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152 Possible Causes for Erythrocytes Increased, Erythrocytosis, Iron Decreased

  • Myeloproliferative Disease

    Megakaryocyte and late erythroid progenitors were dramatically increased, with only modest expansion of early erythroid progenitors.[] […] numbers of cells. lack of iron making RBC formation difficult spread of other diseases to the bone marrow Diseases of the different cell types Cell types and functions: White[] erythrocyte production Lymphatic decompression injury Lymphatic malformation Lymphatic vesicle Lymphoreticular injury Megakaryocytic hyperplasia of bone marrow Mild bone[]

  • Polycythemia Vera

    The increased production of erythrocytes leads to elevated hematocrit and hemoglobin counts.[] Polycythemia Vera Laboratory findings Elevated Hct – often 60% Increased WBCs and platelets Serum EPO levels are low Decreased iron stores (Ferritin) Increased Vitamin B12[] ERYTHROCYTOSIS AND POLYCYTHEMIA VERA 1. In patients with erythrocytosis, which of the following is not characteristic of polycythemia vera?[]

  • Metastatic Renal Cell Carcinoma

    Tumor cells may produce erythropoietin and provoke erythrocytosis.[] […] abdominal mass; [9] malaise, which is a general feeling of unwellness; [9] weight loss and/or loss of appetite; [10] anaemia resulting from depression of erythropoietin ; [8] erythrocytosis[]

  • Renal Cell Carcinoma

    Polyneuromyopathy, amyloidosis, anemia, fever, cachexia, weight loss, dermatomyositis, increased erythrocyte sedimentation rate (ESR), and hypertension are also associated[] The blood tests showed the biological signs of malabsorption with profound hypoalbuminemia (15.5 g/L, N 37), decreased serum level of iron (0.52 mg/L, N 7.5) and folic acid[] In addition, the following may be found: fever, weight loss, anemia, varicocele, and paraneoplastic syndromes (5%) characterized by erythrocytosis, hypercalcemia, liver dysfunction[]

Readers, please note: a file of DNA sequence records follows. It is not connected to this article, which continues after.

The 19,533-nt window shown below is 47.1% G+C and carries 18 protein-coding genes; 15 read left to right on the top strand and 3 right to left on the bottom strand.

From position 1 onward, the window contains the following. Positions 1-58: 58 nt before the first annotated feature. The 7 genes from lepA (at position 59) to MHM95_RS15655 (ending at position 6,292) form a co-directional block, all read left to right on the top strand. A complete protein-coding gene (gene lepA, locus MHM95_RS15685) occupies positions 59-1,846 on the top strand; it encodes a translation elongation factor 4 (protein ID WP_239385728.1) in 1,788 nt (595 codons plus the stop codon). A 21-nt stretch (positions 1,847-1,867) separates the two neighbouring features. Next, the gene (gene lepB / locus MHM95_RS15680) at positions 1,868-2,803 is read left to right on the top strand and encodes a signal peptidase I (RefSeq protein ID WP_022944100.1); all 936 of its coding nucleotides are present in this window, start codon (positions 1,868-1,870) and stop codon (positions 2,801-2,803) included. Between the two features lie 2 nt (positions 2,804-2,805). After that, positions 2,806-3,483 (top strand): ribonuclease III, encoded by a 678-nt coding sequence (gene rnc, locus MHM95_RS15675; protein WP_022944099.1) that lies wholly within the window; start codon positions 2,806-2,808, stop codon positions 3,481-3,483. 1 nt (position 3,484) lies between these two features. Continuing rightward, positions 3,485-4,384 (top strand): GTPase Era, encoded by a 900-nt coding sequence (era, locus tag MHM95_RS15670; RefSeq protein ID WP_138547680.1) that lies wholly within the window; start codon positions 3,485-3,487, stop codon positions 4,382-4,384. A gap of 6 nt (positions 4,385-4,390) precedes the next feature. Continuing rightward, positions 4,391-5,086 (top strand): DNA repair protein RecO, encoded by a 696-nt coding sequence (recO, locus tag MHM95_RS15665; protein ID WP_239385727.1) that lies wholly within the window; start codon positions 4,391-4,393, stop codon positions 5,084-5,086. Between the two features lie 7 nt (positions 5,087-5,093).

• Secondary Polycythemia

    And although these findings imply an increase in erythrocyte counts, they are not reliable indicators of polycythemia.[] Thus, decreased hepcidin synthesis will cause iron overload 45 .[] Out of these 53 patients, 28 (53%) patients had PV and 25 (47%) patients had secondary erythrocytosis.[]

  • Erythrocytosis

    Moreover, in case of low environmental partial pressure of oxygen, the number of erythrocytes automatically increases to preserve sustained oxygen delivery.[] - acute chest syndrome - SS disease, SS trait (no sickle cells on smear) hemolytic anemia unbalanced synthesis of alpha and beta chains of hemoglobin - clinical problem: iron[] In addition, EPO levels are a very useful tool in recognizing the nature of erythrocytosis.[]

  • Stress Polycythemia

    The increased erythrocyte production results in thickening of the blood and an increased tendency toward clotting.[] The plasma iron in such patients is decreased, the iron binding capacity increased, and plasma ferritin levels are low.[] Called also benign or stress erythrocytosis, Gaisbцck disease, pseudopolycythemia, and benign, chronic relative, hypertonic, or spurious p. Medical dictionary. 2011.[]

  • Cyanotic Congenital Heart Disease

    Repeated phlebotomy causes iron deficiency with microcytic erythrocytes, which increases the whole blood viscosity and, therefore, can potentially accentuate rather than decrease[] Nevertheless, O 2 sat value increased from 71.7 to 75% and complaints such as headache, visual blurriness, having frequent sinusitis decreased.[] A rise of hematocrit above 75% resulted in return of symptoms, possibly due to marked increase of blood viscosity.[]

  • Polycythemia Neonatorum

    […] in the production of erythropoietin, hence an increased production of erythrocytes.[] Repeated phlebotomy resulted in a dramatic decrease in symptoms.[] […] conjunctivitis Inclusion: Ophthalmia neonatorum due to gonococcus D45 Polycythemia vera excludes: familial polycythemia (D75.0) secondary polycythemia (D75.1) D75.0 Familial erythrocytosis[]

  • Familial Polycythemia

    The increased erythrocyte production results in thickening of the blood and an increased tendency toward clotting.[] However, the major influence is hypoxia, including factors of decreased oxygen tension, RBC loss, and increased oxygen affinity of hemoglobin.[] In some cases, the cause of erythrocytosis is unknown. Familial erythrocytosis can have different inheritance patterns depending on the gene involved.[]

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